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The two-year, $200 million extension to the movie and television tax credit program has been signed into law by California Gov. Jerry Brown. It ensures that there will be a program to stem runaway production at least through July 1, 2017.
The bill authored in the Assembly by Felipe Fuentes and pushed in the state Senate by Ron Calderon continues an annual outlay of $100 million a year to subsidize productions that are made in the state, with a special bonus for those TV series that return from out of state.
STORY: Sacramento Gives Final Approval to $200 Million, Two-Year Tax Credit Extension
“By creating tens of thousands of jobs and pumping billions into our economy, the film and television tax credit program has truly been a statewide economic stimulus package,” said Fuentes. “Extending this incentive program will prevent production companies from moving their projects, jobs and spending out of California.”
According to Fuentes, so far, $400 million in tax credits has been allocated to eligible film and television productions since the program was signed into law by then-Gov. Arnold Schwarzenegger in 2009. Of that, only $229,139 has actually been claimed for tax credits
The unions and guilds lobbied heavily for the extension, which was originally environed as a five-year program that would provide even greater stability to attract productions. To make it though the state Senate however, it had to be trimmed to two years, and the Assembly followed suit to get it done.
STORY: California Movie And TV Tax Credit Extension Moves Forward
The guilds said in a statement: “We are extremely gratified and pleased that the two-year extension of the California Film & Television Incentive Program, AB 2026 and SB 1197, was signed by Gov. Jerry Brown after being approved overwhelmingly by both houses of the California State Legislature. Unlike most other industries, ours is a highly mobile one – film and television production can be shot anywhere. Because of that reality, thousands of our members who live in California and want to work in California are dependent upon this state remaining competitive. We know firsthand that this program has created employment opportunities for them, and with that, health and pension coverage for them and their families.?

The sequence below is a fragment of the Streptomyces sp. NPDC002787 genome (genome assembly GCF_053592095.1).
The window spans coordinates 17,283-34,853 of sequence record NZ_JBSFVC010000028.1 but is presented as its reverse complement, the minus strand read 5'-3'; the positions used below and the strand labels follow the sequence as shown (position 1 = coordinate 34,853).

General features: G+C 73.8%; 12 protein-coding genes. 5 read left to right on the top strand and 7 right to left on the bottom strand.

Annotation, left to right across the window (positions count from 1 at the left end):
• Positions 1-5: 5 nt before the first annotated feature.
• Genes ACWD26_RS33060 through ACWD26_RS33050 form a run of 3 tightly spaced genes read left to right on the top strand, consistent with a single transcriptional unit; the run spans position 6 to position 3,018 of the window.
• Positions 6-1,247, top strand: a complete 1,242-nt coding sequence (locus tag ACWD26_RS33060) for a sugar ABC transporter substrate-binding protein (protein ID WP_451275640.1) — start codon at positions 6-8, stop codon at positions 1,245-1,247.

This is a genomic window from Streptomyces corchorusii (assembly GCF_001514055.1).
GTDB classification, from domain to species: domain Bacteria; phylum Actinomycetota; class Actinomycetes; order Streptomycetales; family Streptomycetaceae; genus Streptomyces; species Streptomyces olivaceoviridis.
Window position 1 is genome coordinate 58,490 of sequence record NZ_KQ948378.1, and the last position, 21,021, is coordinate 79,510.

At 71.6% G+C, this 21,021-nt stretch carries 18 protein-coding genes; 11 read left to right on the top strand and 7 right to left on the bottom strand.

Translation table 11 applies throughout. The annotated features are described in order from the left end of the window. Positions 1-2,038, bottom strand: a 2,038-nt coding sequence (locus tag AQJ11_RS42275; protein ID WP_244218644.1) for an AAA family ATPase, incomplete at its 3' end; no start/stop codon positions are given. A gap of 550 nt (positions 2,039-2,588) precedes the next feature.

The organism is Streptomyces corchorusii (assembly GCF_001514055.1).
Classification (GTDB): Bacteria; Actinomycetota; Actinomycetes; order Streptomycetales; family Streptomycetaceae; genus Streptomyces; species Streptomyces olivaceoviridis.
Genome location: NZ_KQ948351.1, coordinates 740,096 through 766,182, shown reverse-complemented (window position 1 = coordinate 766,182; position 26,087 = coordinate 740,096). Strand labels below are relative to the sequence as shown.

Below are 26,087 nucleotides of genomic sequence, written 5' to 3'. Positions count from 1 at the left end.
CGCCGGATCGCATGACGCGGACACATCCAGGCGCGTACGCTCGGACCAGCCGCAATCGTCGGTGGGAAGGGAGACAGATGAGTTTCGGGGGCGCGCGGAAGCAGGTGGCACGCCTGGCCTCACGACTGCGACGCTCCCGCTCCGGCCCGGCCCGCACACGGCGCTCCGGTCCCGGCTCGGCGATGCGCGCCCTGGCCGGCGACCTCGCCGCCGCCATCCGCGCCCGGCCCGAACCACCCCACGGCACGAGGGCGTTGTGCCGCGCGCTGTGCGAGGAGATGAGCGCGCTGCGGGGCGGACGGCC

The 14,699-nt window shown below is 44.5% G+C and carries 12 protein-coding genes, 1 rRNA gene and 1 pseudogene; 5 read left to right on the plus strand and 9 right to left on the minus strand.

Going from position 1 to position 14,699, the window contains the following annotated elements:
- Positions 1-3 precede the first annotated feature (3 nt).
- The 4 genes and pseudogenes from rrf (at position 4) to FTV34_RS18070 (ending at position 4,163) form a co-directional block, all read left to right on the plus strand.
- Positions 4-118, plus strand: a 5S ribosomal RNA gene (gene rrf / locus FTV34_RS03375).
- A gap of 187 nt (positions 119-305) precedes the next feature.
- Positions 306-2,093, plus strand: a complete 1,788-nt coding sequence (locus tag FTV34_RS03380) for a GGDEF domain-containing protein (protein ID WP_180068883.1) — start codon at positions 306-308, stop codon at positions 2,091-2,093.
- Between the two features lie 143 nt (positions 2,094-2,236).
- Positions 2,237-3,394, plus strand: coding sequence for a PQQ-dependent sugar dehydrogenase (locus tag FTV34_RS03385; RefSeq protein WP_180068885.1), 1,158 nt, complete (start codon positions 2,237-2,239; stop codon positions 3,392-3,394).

“We commend the legislature and G0v. Brown for recognizing that the motion picture business is an integral part of the economic and cultural powerhouse that has been California during the last 100 years and that this is just as important a part of this state’s future as its past.??We would also like to extend our most heartfelt thanks and gratitude to Assembly Member Felipe Fuentes and Sen. Ron Calderon for their vision and tremendous, unwavering support of this bill from the first day to the last.”
Last year a five-year extension went to the end of the session and ended up a one-year extension, becoming one of the first bills Brown signed after taking office. Now he has signed another.
STORY: New York Attempts to Lure Hollywood By Tripling Post Production Tax Credit
“The state of California took a big step forward today, thanks to Gov. Brown and the legislature,” said U.S. Sen. Chris Dodd, chairman and CEO of the Motion Picture Association of America. “The two-year extension of the state’s production tax credit will keep California competitive for tens of thousands of production-related jobs. This is an important victory for California’s economy, our national economy, and the hardworking men and women who comprise the film and television industry.”
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